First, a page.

After police dismissed the case against her assailants, Bilkis Bano approached the National Human Rights Commission of India and petitioned the Supreme Court seeking a reinvestigation. The Supreme Court granted the motion, directing the Central Bureau of Investigation (CBI) to take over the investigation. CBI appointed a team of experts from the Central Forensic Science Laboratory (CFSL) Delhi and All India Institute of Medical Sciences (AIIMS) under the guidance and leadership of Professor T. D. Dogra of AIIMS to exhume the mass graves to established the identity and cause of death of victims. The team successfully located and exhumed the remains of victims.[138] The trial of the case was transferred out of Gujarat and directing the central government to appoint the public prosecutor.[139][140] Charges were filed in a Mumbai court against nineteen people as well as six police officials and a government doctor over their role in the initial investigations.[141] In January 2008, eleven men were sentenced to life imprisonment for the rape and murders and a policeman was convicted of falsifying evidence.[142]

Batla House encounter case

The case was referred to T D Dogra of AIIMS New Delhi for expert opinion, subsequently he appeared in court of law as an expert witness, he had explained the event through animation.[30] On 25 Jul 2013, the Saket sessions court in its judgement convicted one of the suspects, Shahzad Ahmad, for murder of police inspector Mohan Chand Sharma and attempted murder of Head Constables Balwant Singh and Rajbir Singh. The court also found Ahmad guilty of obstructing and assaulting public servants, and grievously injuring the police officers to deter them from performing their duty.[143] [144][145][146][147]

Shopian death case

Near to Shopian a town about 40 km away from Srinagar, Kashmir two women were found dead on the banks of Rambiara Nala, the autopsies were conducted by a team of doctors of Kashmir including one lady doctor. The cause of death was given as head injury. The vaginal swabs were preserved which were positive for spermatozoa at FSL Srinagar. There was agitation led by Majlis Musharraf in Kashmir. The police officers were arrested. The matter was taken by Kashmir High court Suo moto. CBI was entrusted with investigations who engaged Professor T D Dogra as chairman of the team of experts, which included experts from CFSL(central forensic laboratory New Delhi) and AIIMS New Delhi. After exhumation and exhaustive examination, Board of experts concluded that cause of death was drowning and it was a case of deception because vaginal swabs did not belong to the deceased ladies, these were of the source other than the two deceased ladies, it was concluded by DNA Profiling.[148][149]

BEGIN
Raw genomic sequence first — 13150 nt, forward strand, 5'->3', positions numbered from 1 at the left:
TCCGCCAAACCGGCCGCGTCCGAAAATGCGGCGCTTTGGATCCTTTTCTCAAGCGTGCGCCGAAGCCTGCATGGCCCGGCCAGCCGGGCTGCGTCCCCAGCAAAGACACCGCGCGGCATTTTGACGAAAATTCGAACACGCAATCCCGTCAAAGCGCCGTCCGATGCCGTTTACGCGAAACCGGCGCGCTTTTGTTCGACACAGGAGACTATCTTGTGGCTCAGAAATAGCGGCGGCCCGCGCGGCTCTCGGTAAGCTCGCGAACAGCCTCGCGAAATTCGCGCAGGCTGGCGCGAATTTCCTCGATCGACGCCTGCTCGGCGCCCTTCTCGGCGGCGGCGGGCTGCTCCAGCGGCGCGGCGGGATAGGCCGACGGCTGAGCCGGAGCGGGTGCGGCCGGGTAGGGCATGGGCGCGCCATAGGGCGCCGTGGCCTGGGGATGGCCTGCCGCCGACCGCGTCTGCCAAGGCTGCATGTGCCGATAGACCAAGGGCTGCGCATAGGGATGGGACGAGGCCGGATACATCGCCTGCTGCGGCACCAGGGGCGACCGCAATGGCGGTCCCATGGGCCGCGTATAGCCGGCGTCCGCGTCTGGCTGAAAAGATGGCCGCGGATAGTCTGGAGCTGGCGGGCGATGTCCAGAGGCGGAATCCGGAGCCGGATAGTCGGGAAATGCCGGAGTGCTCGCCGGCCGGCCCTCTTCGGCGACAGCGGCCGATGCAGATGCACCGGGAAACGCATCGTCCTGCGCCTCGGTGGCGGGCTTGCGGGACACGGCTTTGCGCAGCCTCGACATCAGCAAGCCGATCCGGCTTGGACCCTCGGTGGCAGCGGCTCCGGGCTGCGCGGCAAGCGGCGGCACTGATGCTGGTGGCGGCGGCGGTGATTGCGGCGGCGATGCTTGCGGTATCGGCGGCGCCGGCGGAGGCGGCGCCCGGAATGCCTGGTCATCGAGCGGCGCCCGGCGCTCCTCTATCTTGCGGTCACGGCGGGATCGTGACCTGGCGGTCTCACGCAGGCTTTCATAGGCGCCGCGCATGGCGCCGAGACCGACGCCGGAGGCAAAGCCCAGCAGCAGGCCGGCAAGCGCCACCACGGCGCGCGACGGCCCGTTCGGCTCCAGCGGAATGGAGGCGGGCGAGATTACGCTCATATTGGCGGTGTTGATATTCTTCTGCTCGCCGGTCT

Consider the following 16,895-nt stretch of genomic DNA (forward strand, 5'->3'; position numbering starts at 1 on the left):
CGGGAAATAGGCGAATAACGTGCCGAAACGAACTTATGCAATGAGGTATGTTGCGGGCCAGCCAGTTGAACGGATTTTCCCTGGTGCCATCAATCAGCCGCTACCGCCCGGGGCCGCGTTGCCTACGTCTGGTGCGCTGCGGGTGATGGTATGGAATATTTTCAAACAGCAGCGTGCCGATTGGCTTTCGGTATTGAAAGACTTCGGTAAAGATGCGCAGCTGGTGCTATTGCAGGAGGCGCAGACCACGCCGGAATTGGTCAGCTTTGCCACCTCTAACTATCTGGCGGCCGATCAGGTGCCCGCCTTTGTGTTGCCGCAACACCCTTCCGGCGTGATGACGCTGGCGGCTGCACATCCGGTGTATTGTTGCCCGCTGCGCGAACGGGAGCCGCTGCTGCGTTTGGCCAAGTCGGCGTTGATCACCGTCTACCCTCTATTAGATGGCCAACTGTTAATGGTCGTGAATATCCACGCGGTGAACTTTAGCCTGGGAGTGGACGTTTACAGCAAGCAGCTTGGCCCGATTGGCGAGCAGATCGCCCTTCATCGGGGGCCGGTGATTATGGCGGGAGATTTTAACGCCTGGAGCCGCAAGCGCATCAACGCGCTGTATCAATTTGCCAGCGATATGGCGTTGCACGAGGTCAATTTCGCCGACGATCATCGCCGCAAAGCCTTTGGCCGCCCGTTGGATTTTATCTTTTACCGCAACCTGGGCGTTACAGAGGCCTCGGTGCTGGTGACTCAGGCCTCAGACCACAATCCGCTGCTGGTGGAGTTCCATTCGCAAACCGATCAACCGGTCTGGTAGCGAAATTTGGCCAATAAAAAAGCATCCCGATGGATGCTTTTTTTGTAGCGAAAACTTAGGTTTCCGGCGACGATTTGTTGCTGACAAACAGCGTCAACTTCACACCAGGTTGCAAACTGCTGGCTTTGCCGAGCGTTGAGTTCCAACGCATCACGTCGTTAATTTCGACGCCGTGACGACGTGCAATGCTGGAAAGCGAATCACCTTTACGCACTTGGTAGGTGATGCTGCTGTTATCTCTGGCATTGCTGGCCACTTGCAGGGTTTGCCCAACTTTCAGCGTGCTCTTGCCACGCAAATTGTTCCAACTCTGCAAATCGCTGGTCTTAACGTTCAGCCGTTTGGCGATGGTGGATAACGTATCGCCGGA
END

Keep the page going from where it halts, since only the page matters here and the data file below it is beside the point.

Indira Gandhi

Indira Gandhi was brought at 9:30 AM to the All India Institute of Medical Sciences, where doctors operated on her. She was declared dead at 2:20 PM. The post-mortem examination was conducted by a team of doctors headed by Dr. T.D. Dogra. Dr. Dogra stated that as many as 30 bullet wounds were sustained by Indira Gandhi, from two sources, a Sten gun[150][151] and a pistol. The assailants had fired 31 bullets at her, of which 30 had hit; 23 had passed through her body while 7 were trapped inside her. Dr. Dogra extracted bullets to establish the identity of the weapons and to match each weapon with the bullets recovered by ballistic examination. The bullets were matched with respective weapons at CFSL Delhi. Subsequently, Dr. Dogra appeared in the court of Shri Mahesh Chandra as an expert witness (PW-5), and his testimony lasted several sessions. The cross examination was conducted by Shri P. N. Lekhi, the defence counsel.[152] Salma Sultan gave the first news of assassination of Indira Gandhi on Doordarshan's evening news on 31 October 1984, more than 10 hours after she was shot.[153][154] She died two weeks and five days before her 67th birthday.

Shanmugam's death during investigations of assassination of Rajiv Gandhi

Shanmugam, one of the prime suspects, allegedly committed suicide in custody of SIT. This drew the attention of media and public. On 30 July 1991, it was raised as a starred question number *t13 in Parliament, by Shri Ram Nayak MP, while replying then Home Minister Shri S B Chavan said in proceedings "..by Dr.T.D. Dogra, Additional Professor and Head of the Department of Forensic Medicines and Dr.D.N. Bhardwaj, Senior Resident Doctor in the Department of Forensic Medicines, All Indian Institute of Medical Sciences, New Delhi. I will read the report for the information of the House so that if the Hon. Members have any doubts... (Interruptions)".[155][156][157]

CBI Reconstruct Tulsi Prajapati encounter case

The CBI and a team of forensic science experts reconstructed the alleged fake encounter of Tulsi Prajapati by Gujarat police in 2006 at Chhapri village in the district on Friday. The team headed by Rajendra Singh of the Central Forensic Science Laboratory (CFSL),and T D Dogra of Forensic Medicine Department at All India Institute of Medical Sciences (AIIMS),began the reconstruction early morning. The forensic experts and CBI were assisted by state CID officials. CID was investigating the case before Supreme Court transferred it to the central agency. The experts obtained crucial data such as the distance between the police vehicle and the car in which Prajapati was travelling, location of Prajapati’s body after the encounter as per the CID’s FIR, how police officers fired at Prajapati and the distance from which they fired.[158][159]

Personal life

Dogra married Lalita Sharma from Palampur, Himachal Pradesh, in 1975. They have two children (Ankit and Aakanksha) and three grandchildren (Shaunak, Vanya and Arnayaa).

External links

  • Researchgate
  • Pubmed
  • Google Scholar
  • SGT University
  • All India Institute of Medical Sciences, New Delhi
  • Publications on DNA Profiling
  • AIIMS New Delhi
  • Anbumani Ramadoss